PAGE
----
The active versus passive debate is becoming an ever more popular topic – especially on the global front. But what if the concept of tracking an index at a “low cost” is not achieving what you were planning any more? It is important to analyse the real cost and downside risk that potentially comes with this approach.
Passive investing and its role in a portfolio definitely have an upside from a costing perspective. It should, however, be analysed holistically within a portfolio – and whether you are still achieving the overall goals within your strategy.
If you were to simply track the S&P 500 Index, this is what it would look like today. The Magnificent 7 – Apple, Microsoft, Alphabet, Amazon, Nvidia, Tesla and Meta – currently make up 28.1% of this index, up from 15% five years ago (28 August 2023, Ninety One weekly update).
- The Magnificent 7, a handful of technology stocks, are up an incredible 54% this year.
- Meanwhile, the remaining S&P 493 is up just 4%.
- The same stocks accounted for 75% of Nasdaq’s gain this year.
Yes, you would have enjoyed an incredible return by simply tracking this index for the past year. But is the downside risk to almost 30% of your portfolio also accounted for? Currently, there are a few risks involved with simply tracking an index – concentration risk, geographic risk and sector risk. I would recommend following a more diversified approach with these components and combining different investment styles within a portfolio.
I have compared the S&P 500 index with the PSG Wealth Global Creator Fund of Funds (USD). The PSG portfolio is a multi-manager portfolio, including managers following both an active and a passive strategy. (This portfolio is only available for clients of PSG Wealth advisors).
Let’s address the current risks of simply tracking the index.
The concentration at the top of the index is higher now than before the dotcom crash, which is something to be aware of.
The returns of the above-mentioned companies benefitted significantly from the meteoric rise in stock prices from the perceived future benefit of AI in these businesses’ operations. There is an argument to be made that much of the future return has now already been priced in at quite high anticipation of future growth.
There is more downside risk now in these companies than earlier in the year.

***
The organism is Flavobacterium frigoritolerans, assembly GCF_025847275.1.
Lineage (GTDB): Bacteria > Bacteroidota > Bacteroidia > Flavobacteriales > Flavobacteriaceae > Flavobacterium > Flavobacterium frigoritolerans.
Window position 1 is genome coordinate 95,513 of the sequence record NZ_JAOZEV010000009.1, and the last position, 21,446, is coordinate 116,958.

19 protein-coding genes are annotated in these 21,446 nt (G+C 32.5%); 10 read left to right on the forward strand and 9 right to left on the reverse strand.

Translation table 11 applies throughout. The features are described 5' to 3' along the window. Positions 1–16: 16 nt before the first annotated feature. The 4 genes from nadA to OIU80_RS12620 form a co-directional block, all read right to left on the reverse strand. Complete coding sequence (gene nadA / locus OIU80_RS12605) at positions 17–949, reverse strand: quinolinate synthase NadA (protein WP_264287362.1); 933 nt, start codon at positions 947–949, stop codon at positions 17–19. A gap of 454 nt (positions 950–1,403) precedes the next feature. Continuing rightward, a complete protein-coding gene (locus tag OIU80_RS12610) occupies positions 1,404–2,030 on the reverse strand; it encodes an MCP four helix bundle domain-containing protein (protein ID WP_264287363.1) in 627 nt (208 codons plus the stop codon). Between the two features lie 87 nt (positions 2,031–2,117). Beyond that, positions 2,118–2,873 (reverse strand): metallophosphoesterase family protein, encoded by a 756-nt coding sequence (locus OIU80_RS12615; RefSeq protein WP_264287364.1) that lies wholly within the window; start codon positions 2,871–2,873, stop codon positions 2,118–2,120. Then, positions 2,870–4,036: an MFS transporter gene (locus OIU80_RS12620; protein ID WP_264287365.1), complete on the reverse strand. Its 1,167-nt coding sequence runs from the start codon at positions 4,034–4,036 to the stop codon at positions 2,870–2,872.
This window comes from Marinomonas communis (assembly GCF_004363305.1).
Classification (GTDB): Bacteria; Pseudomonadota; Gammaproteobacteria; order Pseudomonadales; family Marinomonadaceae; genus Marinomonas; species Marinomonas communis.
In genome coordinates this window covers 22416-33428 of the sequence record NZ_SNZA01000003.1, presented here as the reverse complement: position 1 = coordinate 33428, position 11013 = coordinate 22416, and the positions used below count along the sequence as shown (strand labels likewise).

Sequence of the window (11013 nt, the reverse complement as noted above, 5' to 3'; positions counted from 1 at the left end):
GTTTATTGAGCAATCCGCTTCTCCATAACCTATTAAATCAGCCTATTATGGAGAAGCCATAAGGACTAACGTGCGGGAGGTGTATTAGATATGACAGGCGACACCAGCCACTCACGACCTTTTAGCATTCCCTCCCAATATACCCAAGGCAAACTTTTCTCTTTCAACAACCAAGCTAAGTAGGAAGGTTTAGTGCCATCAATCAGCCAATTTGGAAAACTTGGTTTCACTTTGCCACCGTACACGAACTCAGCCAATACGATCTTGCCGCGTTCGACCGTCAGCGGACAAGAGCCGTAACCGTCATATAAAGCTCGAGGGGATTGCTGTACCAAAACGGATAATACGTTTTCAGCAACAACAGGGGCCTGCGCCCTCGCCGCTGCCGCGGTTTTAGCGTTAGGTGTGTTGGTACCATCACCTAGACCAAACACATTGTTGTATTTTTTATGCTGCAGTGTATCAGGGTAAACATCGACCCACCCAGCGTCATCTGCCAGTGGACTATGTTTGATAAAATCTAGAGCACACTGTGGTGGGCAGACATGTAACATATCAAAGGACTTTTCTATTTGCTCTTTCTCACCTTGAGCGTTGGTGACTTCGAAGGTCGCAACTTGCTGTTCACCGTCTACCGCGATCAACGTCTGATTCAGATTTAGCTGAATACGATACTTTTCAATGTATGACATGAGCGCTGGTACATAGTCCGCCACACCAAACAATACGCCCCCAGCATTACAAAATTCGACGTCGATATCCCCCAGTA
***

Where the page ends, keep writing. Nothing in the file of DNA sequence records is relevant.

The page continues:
- In an environment where interest rates are higher, and inflation is higher for longer, these growth companies are at serious risk of volatility as small movements in expectations will have large impacts on their valuations.
- Additionally, high interest rates and higher inflation make it a more difficult operating environment for tech companies, as they don’t always have pricing power over their goods like businesses in the healthcare environment that determine their pricing and are more inflation resistant.
I would make the argument that stock selection is now more critical than ever: selecting stocks that can weather the inflation and high interest rate cycle storm.
In any well-diversified resilient approach to a portfolio, stock picking becomes essential at some point to ensure you are also diversifying across sectors and including the timing when a specific sector/equity might have reached its potential or is simply becoming too expensive or too risky within a holistic approach.
Concentration risk of the S&P 500 vs a diversified offshore approach
We also see that the fund of funds is more diversified than the exchange-traded fund (ETF) in terms of sector breakdown.
S&P 500 sector breakdown
PSG Wealth Global Creator Fund of Funds: Equity sector allocation
When constructing a resilient, “all-weather” portfolio, it is recommended to diversify optimally. This can ensure your portfolio has downside protection throughout different market cycles and also provides a more consistent return over the long term. I would recommend working with a wealth advisor where a focused strategy can be taken and actively managed.